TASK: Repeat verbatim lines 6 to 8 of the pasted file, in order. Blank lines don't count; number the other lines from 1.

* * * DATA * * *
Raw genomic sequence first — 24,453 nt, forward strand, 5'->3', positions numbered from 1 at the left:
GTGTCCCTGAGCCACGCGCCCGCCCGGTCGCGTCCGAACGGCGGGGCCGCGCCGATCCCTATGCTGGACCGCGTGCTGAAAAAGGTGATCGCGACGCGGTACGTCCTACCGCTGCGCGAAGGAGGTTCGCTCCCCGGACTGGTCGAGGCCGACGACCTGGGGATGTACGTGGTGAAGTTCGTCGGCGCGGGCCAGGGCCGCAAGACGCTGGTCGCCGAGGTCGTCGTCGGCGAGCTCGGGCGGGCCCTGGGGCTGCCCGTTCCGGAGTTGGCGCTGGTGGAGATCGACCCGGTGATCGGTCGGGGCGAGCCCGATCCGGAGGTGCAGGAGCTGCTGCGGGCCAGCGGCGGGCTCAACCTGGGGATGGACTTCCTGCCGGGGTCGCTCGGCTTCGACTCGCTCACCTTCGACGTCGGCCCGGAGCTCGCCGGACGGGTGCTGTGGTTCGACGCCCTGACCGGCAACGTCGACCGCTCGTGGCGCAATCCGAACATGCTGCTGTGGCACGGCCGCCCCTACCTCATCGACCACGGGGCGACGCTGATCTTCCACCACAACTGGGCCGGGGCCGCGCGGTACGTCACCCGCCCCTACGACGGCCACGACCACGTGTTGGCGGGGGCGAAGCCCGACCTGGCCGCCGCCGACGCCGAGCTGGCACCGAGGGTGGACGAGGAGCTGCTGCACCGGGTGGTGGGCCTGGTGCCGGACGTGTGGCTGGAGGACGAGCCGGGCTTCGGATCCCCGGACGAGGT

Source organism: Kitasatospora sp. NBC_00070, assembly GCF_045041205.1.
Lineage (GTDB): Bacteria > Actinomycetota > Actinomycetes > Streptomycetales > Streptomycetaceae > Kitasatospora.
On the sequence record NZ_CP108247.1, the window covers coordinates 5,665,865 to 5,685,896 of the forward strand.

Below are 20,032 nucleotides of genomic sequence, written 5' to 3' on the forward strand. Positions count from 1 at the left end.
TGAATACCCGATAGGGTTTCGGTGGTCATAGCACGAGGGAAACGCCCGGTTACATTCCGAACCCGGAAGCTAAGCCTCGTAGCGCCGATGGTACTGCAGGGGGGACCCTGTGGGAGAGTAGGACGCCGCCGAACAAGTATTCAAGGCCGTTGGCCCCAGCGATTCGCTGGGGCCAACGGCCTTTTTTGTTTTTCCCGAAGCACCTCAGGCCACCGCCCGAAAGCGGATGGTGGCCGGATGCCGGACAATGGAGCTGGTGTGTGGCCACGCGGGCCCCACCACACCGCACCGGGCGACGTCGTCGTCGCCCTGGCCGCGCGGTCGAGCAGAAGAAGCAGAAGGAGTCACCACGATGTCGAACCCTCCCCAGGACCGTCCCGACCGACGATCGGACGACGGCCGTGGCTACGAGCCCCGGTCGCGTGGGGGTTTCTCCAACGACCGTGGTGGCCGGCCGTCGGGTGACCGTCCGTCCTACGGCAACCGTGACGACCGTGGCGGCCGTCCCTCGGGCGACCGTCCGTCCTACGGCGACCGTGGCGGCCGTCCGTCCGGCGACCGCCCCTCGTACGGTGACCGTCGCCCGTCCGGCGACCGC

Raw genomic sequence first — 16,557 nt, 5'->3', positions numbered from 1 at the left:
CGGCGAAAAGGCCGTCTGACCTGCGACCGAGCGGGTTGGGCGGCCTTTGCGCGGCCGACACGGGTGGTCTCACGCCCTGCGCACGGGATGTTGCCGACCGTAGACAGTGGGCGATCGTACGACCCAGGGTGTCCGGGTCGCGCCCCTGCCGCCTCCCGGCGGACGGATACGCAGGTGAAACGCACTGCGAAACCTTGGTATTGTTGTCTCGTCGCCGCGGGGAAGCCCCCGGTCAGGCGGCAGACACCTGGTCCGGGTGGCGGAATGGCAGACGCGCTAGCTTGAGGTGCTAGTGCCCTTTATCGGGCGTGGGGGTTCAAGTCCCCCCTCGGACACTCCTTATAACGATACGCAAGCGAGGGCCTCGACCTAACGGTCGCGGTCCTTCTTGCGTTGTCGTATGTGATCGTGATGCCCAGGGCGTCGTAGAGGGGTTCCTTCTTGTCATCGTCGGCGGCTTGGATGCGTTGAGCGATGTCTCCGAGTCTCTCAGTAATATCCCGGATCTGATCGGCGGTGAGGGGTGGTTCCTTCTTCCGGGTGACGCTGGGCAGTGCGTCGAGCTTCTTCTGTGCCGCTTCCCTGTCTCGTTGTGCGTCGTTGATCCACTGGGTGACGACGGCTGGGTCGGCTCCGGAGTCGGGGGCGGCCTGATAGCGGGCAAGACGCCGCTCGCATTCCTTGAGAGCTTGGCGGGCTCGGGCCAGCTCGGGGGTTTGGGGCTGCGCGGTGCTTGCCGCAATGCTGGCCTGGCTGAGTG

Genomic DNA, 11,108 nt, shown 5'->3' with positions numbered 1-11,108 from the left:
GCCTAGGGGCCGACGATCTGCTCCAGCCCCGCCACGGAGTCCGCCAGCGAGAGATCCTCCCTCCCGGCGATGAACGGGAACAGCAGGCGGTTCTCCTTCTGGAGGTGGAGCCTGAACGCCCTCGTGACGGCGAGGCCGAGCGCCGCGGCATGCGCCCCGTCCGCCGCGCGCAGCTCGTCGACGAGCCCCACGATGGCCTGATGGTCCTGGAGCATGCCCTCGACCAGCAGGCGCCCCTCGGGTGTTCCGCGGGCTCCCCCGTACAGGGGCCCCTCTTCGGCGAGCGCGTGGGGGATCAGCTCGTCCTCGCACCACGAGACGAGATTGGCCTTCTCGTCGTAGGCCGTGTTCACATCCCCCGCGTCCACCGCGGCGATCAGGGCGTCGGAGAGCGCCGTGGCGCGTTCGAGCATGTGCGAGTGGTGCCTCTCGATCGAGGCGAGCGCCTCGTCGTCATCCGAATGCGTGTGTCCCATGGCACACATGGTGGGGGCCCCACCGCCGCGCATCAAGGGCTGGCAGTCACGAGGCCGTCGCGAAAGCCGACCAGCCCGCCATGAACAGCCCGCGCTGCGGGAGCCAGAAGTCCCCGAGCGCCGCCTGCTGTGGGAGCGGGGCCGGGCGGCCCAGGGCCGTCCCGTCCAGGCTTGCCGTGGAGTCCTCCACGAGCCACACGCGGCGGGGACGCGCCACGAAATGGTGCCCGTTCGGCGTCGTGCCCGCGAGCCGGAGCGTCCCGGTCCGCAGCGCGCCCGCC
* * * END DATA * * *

Below are 20,032 nucleotides of genomic sequence, written 5' to 3' on the forward strand. Positions count from 1 at the left end.
TGAATACCCGATAGGGTTTCGGTGGTCATAGCACGAGGGAAACGCCCGGTTACATTCCGAACCCGGAAGCTAAGCCTCGTAGCGCCGATGGTACTGCAGGGGGGACCCTGTGGGAGAGTAGGACGCCGCCGAACAAGTATTCAAGGCCGTTGGCCCCAGCGATTCGCTGGGGCCAACGGCCTTTTTTGTTTTTCCCGAAGCACCTCAGGCCACCGCCCGAAAGCGGATGGTGGCCGGATGCCGGACAATGGAGCTGGTGTGTGGCCACGCGGGCCCCACCACACCGCACCGGGCGACGTCGTCGTCGCCCTGGCCGCGCGGTCGAGCAGAAGAAGCAGAAGGAGTCACCACGATGTCGAACCCTCCCCAGGACCGTCCCGACCGACGATCGGACGACGGCCGTGGCTACGAGCCCCGGTCGCGTGGGGGTTTCTCCAACGACCGTGGTGGCCGGCCGTCGGGTGACCGTCCGTCCTACGGCAACCGTGACGACCGTGGCGGCCGTCCCTCGGGCGACCGTCCGTCCTACGGCGACCGTGGCGGCCGTCCGTCCGGCGACCGCCCCTCGTACGGTGACCGTCGCCCGTCCGGCGACCGC

Raw genomic sequence first — 16,557 nt, 5'->3', positions numbered from 1 at the left: